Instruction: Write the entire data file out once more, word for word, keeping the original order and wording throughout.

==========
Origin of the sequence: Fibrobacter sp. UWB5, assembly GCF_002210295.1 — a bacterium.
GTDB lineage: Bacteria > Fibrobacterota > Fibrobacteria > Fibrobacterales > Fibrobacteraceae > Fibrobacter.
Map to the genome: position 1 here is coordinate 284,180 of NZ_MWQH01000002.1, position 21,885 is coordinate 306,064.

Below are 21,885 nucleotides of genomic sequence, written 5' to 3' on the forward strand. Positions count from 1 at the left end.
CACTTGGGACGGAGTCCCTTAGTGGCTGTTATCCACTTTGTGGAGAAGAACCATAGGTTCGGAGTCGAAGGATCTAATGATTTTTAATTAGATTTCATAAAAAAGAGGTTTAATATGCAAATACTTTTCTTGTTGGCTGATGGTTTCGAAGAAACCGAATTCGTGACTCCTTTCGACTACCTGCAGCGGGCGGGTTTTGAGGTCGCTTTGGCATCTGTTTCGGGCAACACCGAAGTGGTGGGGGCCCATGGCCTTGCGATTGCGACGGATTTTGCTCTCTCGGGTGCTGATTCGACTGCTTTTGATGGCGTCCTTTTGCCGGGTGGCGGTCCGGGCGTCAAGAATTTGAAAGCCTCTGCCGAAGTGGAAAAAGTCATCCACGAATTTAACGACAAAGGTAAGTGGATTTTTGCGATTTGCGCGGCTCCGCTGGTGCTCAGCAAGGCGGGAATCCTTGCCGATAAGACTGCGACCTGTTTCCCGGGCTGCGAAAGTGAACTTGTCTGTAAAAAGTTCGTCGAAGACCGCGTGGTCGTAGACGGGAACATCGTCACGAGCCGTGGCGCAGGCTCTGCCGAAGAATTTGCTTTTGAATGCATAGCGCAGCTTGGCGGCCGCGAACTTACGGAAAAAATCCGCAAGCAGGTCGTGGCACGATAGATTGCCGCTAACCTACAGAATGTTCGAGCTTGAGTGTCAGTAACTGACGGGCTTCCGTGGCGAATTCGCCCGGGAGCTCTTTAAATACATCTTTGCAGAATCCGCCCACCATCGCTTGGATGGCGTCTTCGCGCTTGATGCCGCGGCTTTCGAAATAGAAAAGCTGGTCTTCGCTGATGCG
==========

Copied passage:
Origin of the sequence: Fibrobacter sp. UWB5, assembly GCF_002210295.1 — a bacterium.
GTDB lineage: Bacteria > Fibrobacterota > Fibrobacteria > Fibrobacterales > Fibrobacteraceae > Fibrobacter.
Map to the genome: position 1 here is coordinate 284,180 of NZ_MWQH01000002.1, position 21,885 is coordinate 306,064.

Below are 21,885 nucleotides of genomic sequence, written 5' to 3' on the forward strand. Positions count from 1 at the left end.
CACTTGGGACGGAGTCCCTTAGTGGCTGTTATCCACTTTGTGGAGAAGAACCATAGGTTCGGAGTCGAAGGATCTAATGATTTTTAATTAGATTTCATAAAAAAGAGGTTTAATATGCAAATACTTTTCTTGTTGGCTGATGGTTTCGAAGAAACCGAATTCGTGACTCCTTTCGACTACCTGCAGCGGGCGGGTTTTGAGGTCGCTTTGGCATCTGTTTCGGGCAACACCGAAGTGGTGGGGGCCCATGGCCTTGCGATTGCGACGGATTTTGCTCTCTCGGGTGCTGATTCGACTGCTTTTGATGGCGTCCTTTTGCCGGGTGGCGGTCCGGGCGTCAAGAATTTGAAAGCCTCTGCCGAAGTGGAAAAAGTCATCCACGAATTTAACGACAAAGGTAAGTGGATTTTTGCGATTTGCGCGGCTCCGCTGGTGCTCAGCAAGGCGGGAATCCTTGCCGATAAGACTGCGACCTGTTTCCCGGGCTGCGAAAGTGAACTTGTCTGTAAAAAGTTCGTCGAAGACCGCGTGGTCGTAGACGGGAACATCGTCACGAGCCGTGGCGCAGGCTCTGCCGAAGAATTTGCTTTTGAATGCATAGCGCAGCTTGGCGGCCGCGAACTTACGGAAAAAATCCGCAAGCAGGTCGTGGCACGATAGATTGCCGCTAACCTACAGAATGTTCGAGCTTGAGTGTCAGTAACTGACGGGCTTCCGTGGCGAATTCGCCCGGGAGCTCTTTAAATACATCTTTGCAGAATCCGCCCACCATCGCTTGGATGGCGTCTTCGCGCTTGATGCCGCGGCTTTCGAAATAGAAAAGCTGGTCTTCGCTGATGCG